Regression testing is the key value of unit testing, and the #1 enabler of agile unit testing. A good regression test suite provides you with the confidence that frequent changes did not cause any serious damage to your existing code base. A bad regression test suite however does not provide any value, as it either (i) contains too few tests to actually give some insights into your software quality, or (ii) it contains so many tests that they are not feasible to maintain, meaning that when they fail, the reason is that they most likely are simply outdated.
In this article, I’ll show you three easy steps to define your perfect regression test suite.
1Evaluate the effectiveness of each unit test
In order to judge which test cases are effective enough to maintein them within your regression test suite, you need some produce some data that allows you to compare test case effectiveness. To do so, you can use existing test evaluation metrics such as code coverage or mutation scores (read here for an intro to mutation testing What is Mutation Testing? or dedicated tool support: PiTest Basic Concepts.
However, all of these test suites have their advantages and drawbacks. For example, code coverage gives pretty instable results (see this article for some examples: Limits at which code coverage fails catastrophically), but is very computed quite easily. Whereas mutation testing is seens as the gold standard for evluating the value of unit tests, it takes very long to calculated mutation scores. Other metrics such as the execution time of a test case can be relevant as well, even though they do not regard the actual bug finding potential of a test case.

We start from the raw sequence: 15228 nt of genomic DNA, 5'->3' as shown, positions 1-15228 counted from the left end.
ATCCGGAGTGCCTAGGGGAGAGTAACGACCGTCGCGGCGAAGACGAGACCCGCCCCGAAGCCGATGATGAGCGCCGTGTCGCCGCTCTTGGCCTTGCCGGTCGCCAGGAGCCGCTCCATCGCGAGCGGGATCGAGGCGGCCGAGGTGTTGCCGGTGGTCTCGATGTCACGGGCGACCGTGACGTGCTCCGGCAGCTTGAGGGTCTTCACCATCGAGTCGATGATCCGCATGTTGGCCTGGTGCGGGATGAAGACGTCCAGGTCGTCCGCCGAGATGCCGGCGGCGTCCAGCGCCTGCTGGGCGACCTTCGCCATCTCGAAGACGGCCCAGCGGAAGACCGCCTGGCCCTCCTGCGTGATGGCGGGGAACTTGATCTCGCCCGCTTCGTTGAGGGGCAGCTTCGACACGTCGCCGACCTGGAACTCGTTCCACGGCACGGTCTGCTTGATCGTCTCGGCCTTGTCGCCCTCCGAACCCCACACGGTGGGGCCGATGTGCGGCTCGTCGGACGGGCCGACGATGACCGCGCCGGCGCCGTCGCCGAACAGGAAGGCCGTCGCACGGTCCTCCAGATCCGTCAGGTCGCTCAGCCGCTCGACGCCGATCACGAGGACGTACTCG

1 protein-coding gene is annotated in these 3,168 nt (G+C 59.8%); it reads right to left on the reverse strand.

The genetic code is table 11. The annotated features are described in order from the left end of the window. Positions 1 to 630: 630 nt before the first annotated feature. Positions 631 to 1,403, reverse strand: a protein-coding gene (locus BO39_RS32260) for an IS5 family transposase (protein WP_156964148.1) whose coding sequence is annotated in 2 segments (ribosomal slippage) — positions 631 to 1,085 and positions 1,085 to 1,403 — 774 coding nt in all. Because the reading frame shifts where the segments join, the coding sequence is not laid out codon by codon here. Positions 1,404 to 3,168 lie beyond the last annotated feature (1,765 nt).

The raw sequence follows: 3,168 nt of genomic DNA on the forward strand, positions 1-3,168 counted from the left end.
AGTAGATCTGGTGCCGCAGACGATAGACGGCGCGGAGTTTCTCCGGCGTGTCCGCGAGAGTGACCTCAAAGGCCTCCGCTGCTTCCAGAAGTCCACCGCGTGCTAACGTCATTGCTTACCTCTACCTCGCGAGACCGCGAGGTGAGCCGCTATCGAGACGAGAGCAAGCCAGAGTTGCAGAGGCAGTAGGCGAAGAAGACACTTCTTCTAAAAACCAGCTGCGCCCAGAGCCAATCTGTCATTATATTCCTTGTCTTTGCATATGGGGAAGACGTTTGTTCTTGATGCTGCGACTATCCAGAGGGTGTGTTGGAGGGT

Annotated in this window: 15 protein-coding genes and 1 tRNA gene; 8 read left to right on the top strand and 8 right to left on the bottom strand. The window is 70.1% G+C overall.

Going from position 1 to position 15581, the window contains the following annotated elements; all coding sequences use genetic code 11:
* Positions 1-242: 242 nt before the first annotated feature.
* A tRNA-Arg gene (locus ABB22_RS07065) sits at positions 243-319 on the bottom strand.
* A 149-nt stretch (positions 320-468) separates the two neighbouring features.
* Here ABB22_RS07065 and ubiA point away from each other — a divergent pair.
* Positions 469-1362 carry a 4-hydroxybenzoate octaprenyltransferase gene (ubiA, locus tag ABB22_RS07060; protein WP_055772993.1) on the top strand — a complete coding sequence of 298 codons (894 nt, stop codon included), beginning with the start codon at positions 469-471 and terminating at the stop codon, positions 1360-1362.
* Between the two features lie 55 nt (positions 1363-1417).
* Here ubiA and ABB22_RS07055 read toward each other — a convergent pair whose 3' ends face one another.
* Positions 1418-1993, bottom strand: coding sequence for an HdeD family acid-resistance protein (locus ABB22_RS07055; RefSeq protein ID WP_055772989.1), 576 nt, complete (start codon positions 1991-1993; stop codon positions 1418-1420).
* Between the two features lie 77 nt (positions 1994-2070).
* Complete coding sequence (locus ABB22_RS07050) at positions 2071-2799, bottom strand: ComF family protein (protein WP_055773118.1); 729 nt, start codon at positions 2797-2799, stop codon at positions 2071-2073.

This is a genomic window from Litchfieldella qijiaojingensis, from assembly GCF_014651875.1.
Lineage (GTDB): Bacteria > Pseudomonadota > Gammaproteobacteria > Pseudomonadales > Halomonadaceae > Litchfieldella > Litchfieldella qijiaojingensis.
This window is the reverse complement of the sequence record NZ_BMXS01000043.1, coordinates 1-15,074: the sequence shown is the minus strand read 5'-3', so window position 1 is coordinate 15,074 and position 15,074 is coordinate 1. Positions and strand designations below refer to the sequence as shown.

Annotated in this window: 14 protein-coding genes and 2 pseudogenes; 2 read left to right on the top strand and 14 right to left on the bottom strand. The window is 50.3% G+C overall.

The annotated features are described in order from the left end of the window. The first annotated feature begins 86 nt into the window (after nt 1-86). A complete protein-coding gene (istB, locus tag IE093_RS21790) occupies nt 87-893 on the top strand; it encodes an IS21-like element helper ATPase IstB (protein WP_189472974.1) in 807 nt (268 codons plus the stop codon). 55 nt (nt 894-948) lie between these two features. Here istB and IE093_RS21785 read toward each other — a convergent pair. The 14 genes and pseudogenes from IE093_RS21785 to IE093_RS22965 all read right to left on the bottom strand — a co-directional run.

In order to overcome these tradeoffs and get the best of all worlds, different metrics can be combined into a single test suite effectiveness metric. If you calculate each metric on your test suite, you can e.g. simply sum up the values to get a combined metric. In order to account for the relevance of each metric within your project, you can also assign weitghts to each metric. The resulting formula could look something like this: regression effectiveness = 0.3execution time + 0.4line coverage + 0.4*muation score. By applying this combined metric to all unit tests, they can be ranked based on their effectiveness.
2Define an effectiveness threshold
Using the metric calculated above, you can simply define an effectiveness threshold that needs to be achieved by each regression test (e.g. test code effectiveness > 5). By throwing away any test that does not meet this threshold, you can ensure a minimum quality of each unit tests in your regression suite. Alternatively, you could also define a maximum number of regression tests, and simply choose to only include the most efficient test cases into your regression suite.
3Continuously assess and improve
Throughout your development project, you should regularly apply steps 1 and 2 on your test suite to decide (i) which newly developed test cases should be included into your regression suite, and (ii) which tests in your regression suite should be sorted out after some time. You should also keep an eye on your effectiveness threshold, and maybe adapt it once you realize that your regression test suite becomes too small or too big.
These were my 3 simple and easy-to-follow steps to define your perfect regression test suite. I hope that they will help you become a more efficient tester, and thus a better software developer. If they did help you, don’t hesitate to share your experience in the comments section below.
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